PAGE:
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The Lottery | Discussion Questions 11 - 20

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In "The Lottery," how is Tessie Hutchinson's selection in the lottery an example of situational irony?

Situational irony occurs when the outcome of a literary text is contrary to the reader's expectation. Tessie Hutchinson arrives late to the lottery, claiming to have forgotten what day it was, in contrast to the other women who arrived "shortly after their menfolk." The people have to separate to let her through and then "stir back into position," as if she has momentarily disrupted their solidarity. With her relative difference, she seems marked to "win" the lottery. However "winning" this lottery is hardly a victory, as readers begin to understand through the villagers' unease and the Adamses' talk of places that have quitting the lottery. Tessie's protests accelerate readers' dawning understanding of the meaning of the ritual.

What is significant about the description of the black box in "The Lottery"?

The black box is made with "some pieces of the box that had preceded it" when the first settlers arrived in the village. Described as "shabbier each year" it is no longer completely black, it is splintered along one side and in some places faded. The description evokes the box's role in the ritual stoning; its side is splintered, just as the first stone hits Tessie Hutchinson on the side of her head. It also suggests the emptiness of the ritual, which has been repeated since long-ago times even though the only rationale for it at the time the story takes place is vague folklore.

In "The Lottery" is Tessie's concern in protesting the "fairness" of the drawing justified?

Tessie's primary concern is her own survival. Until her family is selected in the first drawing, she goes along with the lottery's traditions, even goading her husband to "Get up there" when his name is called. When her life is threatened, however, she begins to protest the fairness of the drawing, desperately trying to bend the rules to include her married daughter in a perversion of motherly instincts. She repeats the phrase as Mr. Graves returns the five slips for the Hutchinson family to the black box and says "It isn't fair" as the villagers move in on her. Her last words are "It isn't fair, it isn't right." Although Tessie is not really concerned about the fairness of the process—she has participated in the lottery before and now wants only to save her own life—it is, in fact, "fair." As Mrs. Graves says, "All of us took the same chance." Its rightness, of course, is another story, but by the time Tessie says "It isn't right," it is too late for her.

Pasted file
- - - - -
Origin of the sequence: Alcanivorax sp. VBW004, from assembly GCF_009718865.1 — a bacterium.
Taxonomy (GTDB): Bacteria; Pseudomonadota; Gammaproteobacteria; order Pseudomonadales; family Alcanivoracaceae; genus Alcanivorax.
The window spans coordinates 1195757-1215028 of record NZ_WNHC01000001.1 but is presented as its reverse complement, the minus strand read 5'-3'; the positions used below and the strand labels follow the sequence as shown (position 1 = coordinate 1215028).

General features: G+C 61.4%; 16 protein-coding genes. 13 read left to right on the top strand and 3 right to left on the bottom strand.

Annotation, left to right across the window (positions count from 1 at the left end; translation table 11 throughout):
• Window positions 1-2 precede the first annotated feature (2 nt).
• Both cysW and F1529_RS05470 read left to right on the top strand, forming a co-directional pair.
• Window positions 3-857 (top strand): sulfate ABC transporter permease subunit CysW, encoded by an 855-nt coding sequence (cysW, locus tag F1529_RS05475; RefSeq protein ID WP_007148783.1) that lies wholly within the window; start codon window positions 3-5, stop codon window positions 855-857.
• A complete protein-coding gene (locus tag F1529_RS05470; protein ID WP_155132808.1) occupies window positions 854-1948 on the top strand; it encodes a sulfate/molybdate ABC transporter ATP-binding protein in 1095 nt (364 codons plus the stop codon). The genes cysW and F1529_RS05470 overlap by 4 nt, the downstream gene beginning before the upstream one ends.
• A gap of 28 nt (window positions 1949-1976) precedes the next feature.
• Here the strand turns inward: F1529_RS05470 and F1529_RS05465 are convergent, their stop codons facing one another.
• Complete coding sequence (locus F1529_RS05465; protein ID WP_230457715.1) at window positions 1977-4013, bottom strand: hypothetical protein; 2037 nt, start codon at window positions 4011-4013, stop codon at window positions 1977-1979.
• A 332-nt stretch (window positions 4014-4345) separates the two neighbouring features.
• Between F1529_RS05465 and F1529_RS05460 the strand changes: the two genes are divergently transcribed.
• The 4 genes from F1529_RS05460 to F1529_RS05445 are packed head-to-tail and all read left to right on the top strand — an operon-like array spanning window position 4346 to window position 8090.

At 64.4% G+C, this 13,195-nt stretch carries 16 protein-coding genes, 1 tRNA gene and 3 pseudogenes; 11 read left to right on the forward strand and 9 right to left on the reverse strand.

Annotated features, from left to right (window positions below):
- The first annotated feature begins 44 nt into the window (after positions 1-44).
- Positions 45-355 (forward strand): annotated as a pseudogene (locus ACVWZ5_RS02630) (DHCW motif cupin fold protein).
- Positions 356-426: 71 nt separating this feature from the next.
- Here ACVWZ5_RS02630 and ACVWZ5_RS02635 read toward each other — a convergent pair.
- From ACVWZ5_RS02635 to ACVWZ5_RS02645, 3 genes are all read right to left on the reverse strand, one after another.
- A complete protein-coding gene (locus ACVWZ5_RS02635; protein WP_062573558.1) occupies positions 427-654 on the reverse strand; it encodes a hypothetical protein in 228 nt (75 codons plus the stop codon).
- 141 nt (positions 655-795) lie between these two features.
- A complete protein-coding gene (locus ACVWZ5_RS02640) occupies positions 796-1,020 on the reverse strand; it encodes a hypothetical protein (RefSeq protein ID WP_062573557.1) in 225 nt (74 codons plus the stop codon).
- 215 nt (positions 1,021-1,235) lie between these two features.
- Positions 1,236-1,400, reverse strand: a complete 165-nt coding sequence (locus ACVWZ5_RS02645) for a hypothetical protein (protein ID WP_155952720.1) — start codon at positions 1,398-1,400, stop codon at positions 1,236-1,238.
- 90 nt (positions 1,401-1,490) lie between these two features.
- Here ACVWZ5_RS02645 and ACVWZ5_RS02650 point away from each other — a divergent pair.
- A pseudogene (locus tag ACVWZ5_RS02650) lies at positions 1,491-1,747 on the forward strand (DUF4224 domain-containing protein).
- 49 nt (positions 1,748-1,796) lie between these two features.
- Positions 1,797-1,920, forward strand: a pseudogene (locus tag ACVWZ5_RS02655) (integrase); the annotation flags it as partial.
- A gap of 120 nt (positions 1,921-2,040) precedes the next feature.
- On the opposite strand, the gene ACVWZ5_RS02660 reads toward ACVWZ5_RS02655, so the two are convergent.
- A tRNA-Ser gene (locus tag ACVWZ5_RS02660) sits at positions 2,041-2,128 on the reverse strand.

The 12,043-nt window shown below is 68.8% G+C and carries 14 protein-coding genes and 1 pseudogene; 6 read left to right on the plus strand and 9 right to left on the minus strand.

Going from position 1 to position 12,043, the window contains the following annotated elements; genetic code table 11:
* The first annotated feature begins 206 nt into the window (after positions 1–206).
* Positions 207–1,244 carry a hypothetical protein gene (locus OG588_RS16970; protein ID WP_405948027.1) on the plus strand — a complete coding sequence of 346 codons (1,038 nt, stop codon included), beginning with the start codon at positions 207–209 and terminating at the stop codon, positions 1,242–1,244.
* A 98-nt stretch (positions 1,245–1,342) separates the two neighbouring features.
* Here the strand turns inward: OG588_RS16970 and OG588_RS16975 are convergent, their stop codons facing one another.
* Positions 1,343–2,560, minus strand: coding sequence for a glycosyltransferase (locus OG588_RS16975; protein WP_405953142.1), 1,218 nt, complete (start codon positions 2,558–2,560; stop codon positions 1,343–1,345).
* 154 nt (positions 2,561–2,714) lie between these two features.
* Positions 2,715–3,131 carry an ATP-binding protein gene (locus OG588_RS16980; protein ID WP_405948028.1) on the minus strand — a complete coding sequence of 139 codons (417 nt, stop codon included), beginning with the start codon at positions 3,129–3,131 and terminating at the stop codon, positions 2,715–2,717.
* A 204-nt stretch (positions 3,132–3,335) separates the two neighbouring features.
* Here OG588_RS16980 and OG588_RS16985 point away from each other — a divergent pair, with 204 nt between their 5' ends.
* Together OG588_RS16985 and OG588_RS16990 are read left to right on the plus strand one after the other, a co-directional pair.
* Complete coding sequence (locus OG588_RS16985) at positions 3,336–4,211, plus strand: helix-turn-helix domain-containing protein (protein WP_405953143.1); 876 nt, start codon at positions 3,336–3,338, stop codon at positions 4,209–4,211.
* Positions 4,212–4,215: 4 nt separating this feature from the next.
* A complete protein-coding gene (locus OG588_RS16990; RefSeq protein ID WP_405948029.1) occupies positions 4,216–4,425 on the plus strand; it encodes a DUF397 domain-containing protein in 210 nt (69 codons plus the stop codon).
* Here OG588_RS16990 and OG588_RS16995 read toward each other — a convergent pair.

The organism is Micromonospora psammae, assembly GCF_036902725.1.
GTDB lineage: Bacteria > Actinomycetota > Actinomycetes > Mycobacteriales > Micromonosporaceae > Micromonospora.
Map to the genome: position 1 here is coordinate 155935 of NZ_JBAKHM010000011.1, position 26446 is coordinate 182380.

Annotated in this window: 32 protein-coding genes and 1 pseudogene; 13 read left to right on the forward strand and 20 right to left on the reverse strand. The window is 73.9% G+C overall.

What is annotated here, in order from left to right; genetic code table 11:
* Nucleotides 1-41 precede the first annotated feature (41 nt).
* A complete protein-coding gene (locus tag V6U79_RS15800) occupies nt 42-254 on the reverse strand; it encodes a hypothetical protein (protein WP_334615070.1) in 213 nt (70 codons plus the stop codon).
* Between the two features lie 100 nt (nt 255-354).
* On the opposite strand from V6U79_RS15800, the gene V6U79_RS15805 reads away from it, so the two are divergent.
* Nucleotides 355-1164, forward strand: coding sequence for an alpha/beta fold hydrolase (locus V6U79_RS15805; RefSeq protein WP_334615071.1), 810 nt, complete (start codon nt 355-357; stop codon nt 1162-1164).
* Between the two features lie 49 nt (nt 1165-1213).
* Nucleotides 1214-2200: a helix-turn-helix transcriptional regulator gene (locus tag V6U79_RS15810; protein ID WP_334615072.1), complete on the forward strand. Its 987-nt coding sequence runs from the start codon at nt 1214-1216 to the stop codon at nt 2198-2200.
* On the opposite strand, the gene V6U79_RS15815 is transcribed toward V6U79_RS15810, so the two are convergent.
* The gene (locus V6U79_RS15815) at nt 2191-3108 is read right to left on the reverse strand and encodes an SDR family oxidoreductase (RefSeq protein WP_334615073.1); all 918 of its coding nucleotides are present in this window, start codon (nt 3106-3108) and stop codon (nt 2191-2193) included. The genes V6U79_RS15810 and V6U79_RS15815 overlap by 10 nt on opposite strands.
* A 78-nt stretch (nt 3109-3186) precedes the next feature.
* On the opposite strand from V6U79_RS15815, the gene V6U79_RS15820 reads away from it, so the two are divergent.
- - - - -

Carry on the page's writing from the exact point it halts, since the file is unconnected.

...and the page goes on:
Where is the black box in "The Lottery" kept year-round, and why might it lack a permanent home?

The black box is kept "sometimes one place, sometimes another." It has spent a year in Mr. Graves's barn and another year "underfoot in the post office." Still other times it is "set on a shelf in the Martin grocery and left there." The fact that the box has no permanent place and is often in the way, even when it is in storage, foreshadows the outworn nature of the practice the box represents. The box itself has no importance—it is only used every June 27—yet the villagers invest it with power, refusing to make a new one even though "Mr. Summers spoke frequently to the villagers" about this idea.

In "The Lottery" why does Old Man Warner say "It's not the way it used to be"?

Old Man Warner says "It's not the way it used to be," adding, "People ain't the way they used to be," at the moment at which the Hutchinson family members have chosen a slip but the victim has not yet been revealed. The character stands for tradition and blind adherence to ritual with his words of "warning"—the basis for the character's name. He is reacting to the various ways in which villagers have challenged the ritual: Mr. and Mrs. Adams have both mentioned towns that are talking about, or have already quit, the lottery. Tessie has loudly protested the fairness of the selection process. One of Nancy Hutchinson's friends has expressed her wish that the victim is not Nancy in a whisper that "reache[s] the edges of the crowd." Warner viciously urges the crowd on after Tessie's stoning begins. His words help to perpetuate the denial of individual responsibility among the community's members and allow the lottery to continue.